Dangers of Normalizing the Abnormal

In my first 90 days as the CEO of CASES, I have been inspired by the work our teams are doing around the city to serve those young and old impacted by the criminal legal system. I feel hopeful when I see the great work of CASES teams across our youth and young adult services, our alternatives to bail and to incarceration, and our clinic and intensive mobile treatment programs. This past year, our teams supported nearly 10,000 New Yorkers who might otherwise be abandoned or trapped in years-long cycles of jail and prison.  

At the same time, I am disheartened by so much of the local and national rhetoric around mental illness and crime. The lazy a priori assumptions made about bail reform and hasty generalizations made about people living with mental illness in this city seem to be dangerously drifting toward consensus. The not-so-subtle local and national push to “toughen” and “crackdown” on the post-pandemic symptoms of much broader societal ailments reminds me of the “war-on-crime” narratives that gripped the New York City of my youth. These narratives, uninformed by the people being labeled or the communities they came from, both precipitated and normalized mass incarceration and its devastating impact on communities of Color and Black and Brown New Yorkers.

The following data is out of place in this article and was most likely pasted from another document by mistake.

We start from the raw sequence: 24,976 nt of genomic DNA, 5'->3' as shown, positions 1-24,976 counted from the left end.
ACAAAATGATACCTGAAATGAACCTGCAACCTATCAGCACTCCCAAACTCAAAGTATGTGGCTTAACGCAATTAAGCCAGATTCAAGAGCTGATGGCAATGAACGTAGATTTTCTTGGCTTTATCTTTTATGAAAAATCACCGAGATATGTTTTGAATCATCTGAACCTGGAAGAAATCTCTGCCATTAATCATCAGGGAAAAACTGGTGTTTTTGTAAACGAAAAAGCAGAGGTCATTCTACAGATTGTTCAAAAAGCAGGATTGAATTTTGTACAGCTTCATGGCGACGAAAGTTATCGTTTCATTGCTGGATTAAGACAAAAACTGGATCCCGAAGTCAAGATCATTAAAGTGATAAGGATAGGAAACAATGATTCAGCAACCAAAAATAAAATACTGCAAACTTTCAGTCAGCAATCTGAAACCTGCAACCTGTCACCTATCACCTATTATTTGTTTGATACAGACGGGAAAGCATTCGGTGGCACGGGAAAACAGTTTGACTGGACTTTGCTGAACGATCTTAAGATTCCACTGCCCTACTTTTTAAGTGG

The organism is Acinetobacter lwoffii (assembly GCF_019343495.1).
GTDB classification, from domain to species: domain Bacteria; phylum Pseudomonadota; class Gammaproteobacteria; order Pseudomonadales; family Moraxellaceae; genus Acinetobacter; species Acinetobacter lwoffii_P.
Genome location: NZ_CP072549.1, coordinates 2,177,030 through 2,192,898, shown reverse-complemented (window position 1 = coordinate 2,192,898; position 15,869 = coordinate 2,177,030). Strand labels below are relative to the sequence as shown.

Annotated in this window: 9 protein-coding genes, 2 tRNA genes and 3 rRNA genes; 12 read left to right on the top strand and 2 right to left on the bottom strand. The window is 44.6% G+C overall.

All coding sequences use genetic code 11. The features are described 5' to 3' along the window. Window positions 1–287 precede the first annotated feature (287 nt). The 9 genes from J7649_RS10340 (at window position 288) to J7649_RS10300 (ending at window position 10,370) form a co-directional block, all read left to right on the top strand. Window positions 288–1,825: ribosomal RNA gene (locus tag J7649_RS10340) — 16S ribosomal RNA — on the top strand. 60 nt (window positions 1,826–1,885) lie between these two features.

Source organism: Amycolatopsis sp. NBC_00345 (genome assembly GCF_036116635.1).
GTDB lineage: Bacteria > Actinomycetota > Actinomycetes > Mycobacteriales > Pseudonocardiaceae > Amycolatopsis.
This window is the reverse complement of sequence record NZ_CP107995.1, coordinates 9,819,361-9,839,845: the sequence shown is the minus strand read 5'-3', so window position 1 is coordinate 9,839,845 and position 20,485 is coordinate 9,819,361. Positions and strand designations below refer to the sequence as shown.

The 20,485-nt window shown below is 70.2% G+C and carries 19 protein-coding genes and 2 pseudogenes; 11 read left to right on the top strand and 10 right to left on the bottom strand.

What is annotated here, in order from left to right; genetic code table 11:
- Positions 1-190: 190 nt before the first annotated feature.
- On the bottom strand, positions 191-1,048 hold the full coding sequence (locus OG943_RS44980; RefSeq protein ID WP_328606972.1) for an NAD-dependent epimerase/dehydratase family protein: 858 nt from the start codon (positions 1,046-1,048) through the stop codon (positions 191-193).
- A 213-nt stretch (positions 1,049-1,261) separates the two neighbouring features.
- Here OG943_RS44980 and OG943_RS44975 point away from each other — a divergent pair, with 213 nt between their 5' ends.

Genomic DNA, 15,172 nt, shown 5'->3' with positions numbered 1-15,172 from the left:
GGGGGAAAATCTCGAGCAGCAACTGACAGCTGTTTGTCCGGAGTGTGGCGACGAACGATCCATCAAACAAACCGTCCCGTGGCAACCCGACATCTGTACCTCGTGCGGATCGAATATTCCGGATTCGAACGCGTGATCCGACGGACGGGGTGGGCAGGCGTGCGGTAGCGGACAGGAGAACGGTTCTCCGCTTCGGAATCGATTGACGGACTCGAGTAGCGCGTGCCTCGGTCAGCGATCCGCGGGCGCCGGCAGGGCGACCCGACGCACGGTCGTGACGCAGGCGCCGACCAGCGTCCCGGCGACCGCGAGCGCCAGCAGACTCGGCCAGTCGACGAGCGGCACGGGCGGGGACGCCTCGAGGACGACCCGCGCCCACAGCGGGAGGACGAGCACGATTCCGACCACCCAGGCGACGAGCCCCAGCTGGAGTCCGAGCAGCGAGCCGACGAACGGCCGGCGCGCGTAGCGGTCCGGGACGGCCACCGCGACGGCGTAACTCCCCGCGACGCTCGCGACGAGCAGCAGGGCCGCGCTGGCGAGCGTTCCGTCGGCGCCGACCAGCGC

I am reminded of a seemingly innocuous encounter I had with the police many years ago as a teenager in my Fort Greene Brooklyn neighborhood. I had just stepped out of one of the local bodegas into the hot summer sun. I was 15 and would soon be on the precipice of making some terrible, life-altering choices. But on that sunny summer day in 1986, I was just another young Black boy living in the Walt Whitman housing projects. As I crossed the street, a car with two white men heading in my direction began to slow down.  

We all knew NYPD detectives, or “DTs” as we called them, when they rolled through the neighborhood. They stuck out as they prowled around in their unmarked Dodge Diplomats wearing their frumpy suits. I could see the detective on the passenger side staring at me intently. As the car pulled to a stop in front of me, I briefly considered running. Though I hadn’t committed any crime, I knew that didn’t matter. My friends and I had been hemmed against so many walls and searched so many times, it felt odd when it didn’t happen.    

The detective on the passenger side leaned his head out of the window, smiled, and asked me if I “wanted to make 10 bucks.” Before I could answer, he explained that all I had do was come down to the precinct with them and “stand in” a lineup for a “few minutes.” They needed Black and Brown teens to fill the myriad of lineups that were then being conducted for the countless Black and Brown teenage suspects in the city’s overflowing holding pens. Honestly, I was relieved because the proposition meant that they did not really want and more importantly did not really see me. They just needed another Black body. I politely declined and quickly walked away.